As part of a statewide campaign, we surveyed physician attitudes and practice regarding teen driving safety before and after a brief intervention designed to facilitate in office counseling. A 31-item self-administered survey was mailed to Connecticut physicians, and this was followed by a mailing of teen driving safety materials to physician practices in the state. A postintervention survey was mailed 8 months after the presurvey. A total of 102 physicians completed both the pre and postsurveys. Thirty-nine percent (39%) reported having had a teen in their practice die in a motor vehicle crash in the presurvey, compared with 49% in the postsurvey. Physician counseling increased significantly for a number of issues: driving while impaired from 86% to 94%; restrictions on teen driving from 53% to 64%; teen driving laws from 53% to 63%; safe vehicle from 32% to 42%; parents model safe driving from 29% to 44%; and teen-parent written contract from 15% to 37%. At baseline, the majority of physicians who provide care to teenagers in Connecticut report discussing and counseling teens on first wave teen driver safety issues (seat belts, alcohol use), but most do not discuss graduate driver licensing laws or related issues. After a brief intervention, there was a significant increase in physician counseling of teens on teen driving laws and on the use of teen-parent contracts. Additional interventions targeting physician practices can improve physician counseling to teens and their parents on issues of teen driving safety.

  2. Factors associated with driving in teens with autism spectrum disorders.

    Science.gov (United States)

    Huang, Patty; Kao, Trudy; Curry, Allison E; Durbin, Dennis R

    2012-01-01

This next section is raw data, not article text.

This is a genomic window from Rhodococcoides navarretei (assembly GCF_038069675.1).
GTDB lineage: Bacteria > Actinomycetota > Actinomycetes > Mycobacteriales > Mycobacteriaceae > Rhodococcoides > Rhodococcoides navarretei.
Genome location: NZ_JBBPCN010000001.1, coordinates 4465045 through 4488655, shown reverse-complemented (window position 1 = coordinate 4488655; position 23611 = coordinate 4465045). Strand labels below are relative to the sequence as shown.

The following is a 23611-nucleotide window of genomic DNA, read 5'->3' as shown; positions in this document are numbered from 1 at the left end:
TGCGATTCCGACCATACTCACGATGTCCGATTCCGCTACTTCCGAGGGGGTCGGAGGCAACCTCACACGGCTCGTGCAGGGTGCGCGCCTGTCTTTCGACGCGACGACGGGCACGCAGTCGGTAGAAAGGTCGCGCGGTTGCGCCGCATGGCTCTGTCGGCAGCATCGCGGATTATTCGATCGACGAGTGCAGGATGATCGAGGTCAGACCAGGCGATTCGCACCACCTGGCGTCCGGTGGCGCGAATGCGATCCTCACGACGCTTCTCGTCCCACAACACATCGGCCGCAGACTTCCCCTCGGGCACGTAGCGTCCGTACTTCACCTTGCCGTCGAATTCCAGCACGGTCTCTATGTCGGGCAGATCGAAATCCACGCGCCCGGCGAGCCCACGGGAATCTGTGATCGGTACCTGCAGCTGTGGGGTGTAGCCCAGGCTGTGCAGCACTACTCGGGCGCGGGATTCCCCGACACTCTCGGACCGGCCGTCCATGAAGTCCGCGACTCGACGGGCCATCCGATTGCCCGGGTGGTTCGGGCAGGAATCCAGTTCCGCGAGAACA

To compare the characteristics of driving and nondriving teens and explore the driving outcomes for teens with higher functioning autism spectrum disorders. Parents of teens aged 15 to 18 years with a parent-reported diagnosis of an autism spectrum disorder enrolled in Interactive Autism Network, an online research registry, were eligible for this cross-sectional study. An online survey was used for data collection. A total of 297 parents completed the survey. Sixty-three percent of teens currently drive or plan to drive. Twenty-nine percent of the teens who are age-eligible to drive currently drive. Compared with age-eligible but nondriving teens, a greater proportion of driving teens were in full-time regular education (p public transportation. Driving predictors included individualized education plans with driving goals, indicators of functional status (classroom placement, college aspiration, and job experience), and parent experience with teaching teens to drive. Twelve percent of teens received driving citations, and 12% of teens had been involved in a motor vehicle crash. Although a significant proportion of teens with higher functioning autism spectrum disorders were driving or learning to drive, the fact that most driving teens' individualized education plans did not include driving goals suggests an area of opportunity for improvement in transition planning. Driving teens were more frequently in regular education settings with college aspirations, which could help schools identify potential drivers.